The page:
It’s tempting to put off car repair when the check engine light comes on, but a delay could make a small problem much worse. Here are 10 examples of car trouble that cause the check engine light to come on and why it’s important to have them fixed at Scott’s Fort Collins Auto & Repair sooner rather than later.
Loose Fuel Cap
Before you panic about why the check engine light has illuminated, the very first step is to check the fuel cap. If it’s loose, it allows gas to evaporate from the tank. Tighten the cap and see if the check engine light turns off. If not, you may need to replace the cap or another problem could be to blame.
Faulty Spark Plugs
When these engine parts start to go bad, they cause the engine to misfire, impairing gas mileage. If this is why the check engine light came on, ignoring it could lead to a damaged catalytic converter and a much more expensive repair.
Bad Ignition Coils
High temperatures under the hood and simply old age can cause the ignition coils to go bad. It’s important to replace faulty ignition coils promptly because a delay could cause damage to the catalytic converter, a much more expensive repair.
Combination of Faulty Spark Plugs and Bad Ignition Coils
Since ignition coils ignite spark plugs using the current from the car battery, faulty spark plugs can cause the ignition coils to go bad. Because of this, spark plugs and ignition coils are often replaced in the same repair visit. Getting your car into the shop quickly after the check engine comes on may be enough to save the ignition coils and keep repair costs lower.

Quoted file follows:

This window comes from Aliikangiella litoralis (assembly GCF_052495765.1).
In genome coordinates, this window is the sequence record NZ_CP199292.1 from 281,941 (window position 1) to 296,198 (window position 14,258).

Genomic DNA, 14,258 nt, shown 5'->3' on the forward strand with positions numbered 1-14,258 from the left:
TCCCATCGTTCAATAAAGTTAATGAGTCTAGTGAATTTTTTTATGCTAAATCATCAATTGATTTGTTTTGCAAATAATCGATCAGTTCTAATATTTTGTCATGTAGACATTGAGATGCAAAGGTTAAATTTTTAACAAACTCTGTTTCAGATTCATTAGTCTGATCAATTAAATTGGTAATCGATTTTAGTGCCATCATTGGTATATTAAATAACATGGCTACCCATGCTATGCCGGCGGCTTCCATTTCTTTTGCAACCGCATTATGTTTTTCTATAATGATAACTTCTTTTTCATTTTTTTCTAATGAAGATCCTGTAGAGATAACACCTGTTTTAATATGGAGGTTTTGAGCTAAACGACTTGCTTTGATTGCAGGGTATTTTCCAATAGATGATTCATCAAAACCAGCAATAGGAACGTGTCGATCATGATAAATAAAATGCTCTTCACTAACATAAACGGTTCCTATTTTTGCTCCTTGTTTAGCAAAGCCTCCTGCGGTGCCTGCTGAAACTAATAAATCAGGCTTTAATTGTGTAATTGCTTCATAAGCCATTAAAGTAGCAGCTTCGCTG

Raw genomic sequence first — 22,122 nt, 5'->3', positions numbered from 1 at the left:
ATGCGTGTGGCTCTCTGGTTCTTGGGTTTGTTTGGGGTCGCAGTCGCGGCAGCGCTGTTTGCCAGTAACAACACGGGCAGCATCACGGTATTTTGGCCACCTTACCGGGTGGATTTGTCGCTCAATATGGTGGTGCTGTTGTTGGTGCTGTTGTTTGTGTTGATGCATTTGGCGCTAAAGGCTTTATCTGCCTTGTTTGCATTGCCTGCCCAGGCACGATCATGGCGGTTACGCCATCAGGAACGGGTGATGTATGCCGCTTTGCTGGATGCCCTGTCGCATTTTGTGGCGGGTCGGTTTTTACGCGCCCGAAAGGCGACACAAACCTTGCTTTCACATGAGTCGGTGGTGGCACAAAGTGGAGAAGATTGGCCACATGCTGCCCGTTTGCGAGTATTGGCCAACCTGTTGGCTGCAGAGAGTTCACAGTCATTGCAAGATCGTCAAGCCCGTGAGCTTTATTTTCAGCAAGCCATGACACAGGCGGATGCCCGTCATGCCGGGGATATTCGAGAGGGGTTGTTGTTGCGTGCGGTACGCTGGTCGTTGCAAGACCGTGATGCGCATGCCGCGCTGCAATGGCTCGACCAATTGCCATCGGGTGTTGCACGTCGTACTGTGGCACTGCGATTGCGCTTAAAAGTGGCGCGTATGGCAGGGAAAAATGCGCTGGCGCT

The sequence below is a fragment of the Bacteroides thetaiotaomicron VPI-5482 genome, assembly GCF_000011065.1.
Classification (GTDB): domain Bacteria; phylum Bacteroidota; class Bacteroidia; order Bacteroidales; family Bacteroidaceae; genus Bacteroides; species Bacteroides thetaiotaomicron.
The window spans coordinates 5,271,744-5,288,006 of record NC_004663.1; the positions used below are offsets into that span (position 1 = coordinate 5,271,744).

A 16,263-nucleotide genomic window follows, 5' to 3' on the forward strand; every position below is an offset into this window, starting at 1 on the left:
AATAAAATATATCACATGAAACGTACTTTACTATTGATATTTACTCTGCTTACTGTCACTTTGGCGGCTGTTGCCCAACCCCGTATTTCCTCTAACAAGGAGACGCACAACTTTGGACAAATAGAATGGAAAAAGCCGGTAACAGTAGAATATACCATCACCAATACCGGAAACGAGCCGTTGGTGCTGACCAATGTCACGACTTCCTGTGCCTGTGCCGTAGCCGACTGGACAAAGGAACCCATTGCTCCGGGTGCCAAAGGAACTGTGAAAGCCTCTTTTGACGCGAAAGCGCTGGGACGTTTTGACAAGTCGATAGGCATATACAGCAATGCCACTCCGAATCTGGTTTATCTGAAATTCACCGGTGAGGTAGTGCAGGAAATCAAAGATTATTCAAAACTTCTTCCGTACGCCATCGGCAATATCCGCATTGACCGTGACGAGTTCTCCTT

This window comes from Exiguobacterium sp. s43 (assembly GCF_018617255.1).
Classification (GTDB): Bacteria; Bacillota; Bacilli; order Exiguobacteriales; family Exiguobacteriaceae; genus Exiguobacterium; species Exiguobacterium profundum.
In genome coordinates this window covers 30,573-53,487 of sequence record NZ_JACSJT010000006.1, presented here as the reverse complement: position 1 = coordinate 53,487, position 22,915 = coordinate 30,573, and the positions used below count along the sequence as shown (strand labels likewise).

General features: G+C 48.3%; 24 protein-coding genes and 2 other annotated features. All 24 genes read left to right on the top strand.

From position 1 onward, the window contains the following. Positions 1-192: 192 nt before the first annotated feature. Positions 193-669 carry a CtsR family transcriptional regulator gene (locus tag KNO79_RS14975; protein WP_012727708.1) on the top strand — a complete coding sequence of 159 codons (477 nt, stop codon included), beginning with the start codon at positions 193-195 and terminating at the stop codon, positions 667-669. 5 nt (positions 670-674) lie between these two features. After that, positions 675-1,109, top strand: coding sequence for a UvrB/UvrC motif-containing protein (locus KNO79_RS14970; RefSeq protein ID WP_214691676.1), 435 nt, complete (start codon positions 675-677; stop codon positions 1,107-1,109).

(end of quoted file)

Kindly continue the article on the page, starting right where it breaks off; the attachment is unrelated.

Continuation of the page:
Damaged Catalytic Converter
This is one of the most expensive malfunctions that will cause your check engine light to come on. A catalytic converter won’t fail unless another problem causes it to – such as faulty spark plugs or bad ignition coils – so giving quick attention to the check engine light can help prevent a more costly repair. Still, rest assured that if your catalytic converter is damaged, Scott’s Fort Collins Auto & Repair can diagnose and repair the problem to get you back on the road.
Failing Oxygen Sensor
Internal leaks or burning oil caused by gas with higher ethanol concentrations are to blame for this malfunction. Since failing oxygen sensors can decrease fuel efficiency by up to 40 percent, this is a repair that ends up costing you more if you put it off.
Malfunctioning Mass Air Flow Sensor
This sensor’s job is to measure air in the engine and calculate how much fuel to inject. A malfunction can cause fuel efficiency to drop by 10 to 25 percent. A quick repair restores your gas mileage and saves you money.
In general, car batteries should be replaced every three years, but exposure to extreme Colorado temperatures can shorten their life. If battery trouble is the reason the check engine light came on, Scott’s Fort Collins Auto & Repair can replace it for you.
Malfunctioning Exhaust Gas Recirculation (EGR) Valve
Rough idling, engine hesitation and misfires are all clues that an EGR valve malfunction is the reason the check engine light has come on. Ignoring this problem could lead to compromised vehicle performance, reduced fuel efficiency and difficulty passing emissions tests. We perform failed emissions repairs so you can retake and pass the test for no additional test fee.
Cracked or Leaky Vacuum Hoses
Vacuum hoses develop cracks and leaks as time goes by. When this happens, trapped vapors from evaporating gas escape and the check engine light illuminates.
There’s no reason to put off a repair when the check engine comes on. All a delay does is damage other engine parts and potentially cause a more expensive repair. For help getting your car back in shape, please schedule an appointment with Scott’s Fort Collins Auto & Repair or call us at (970) 682-4202.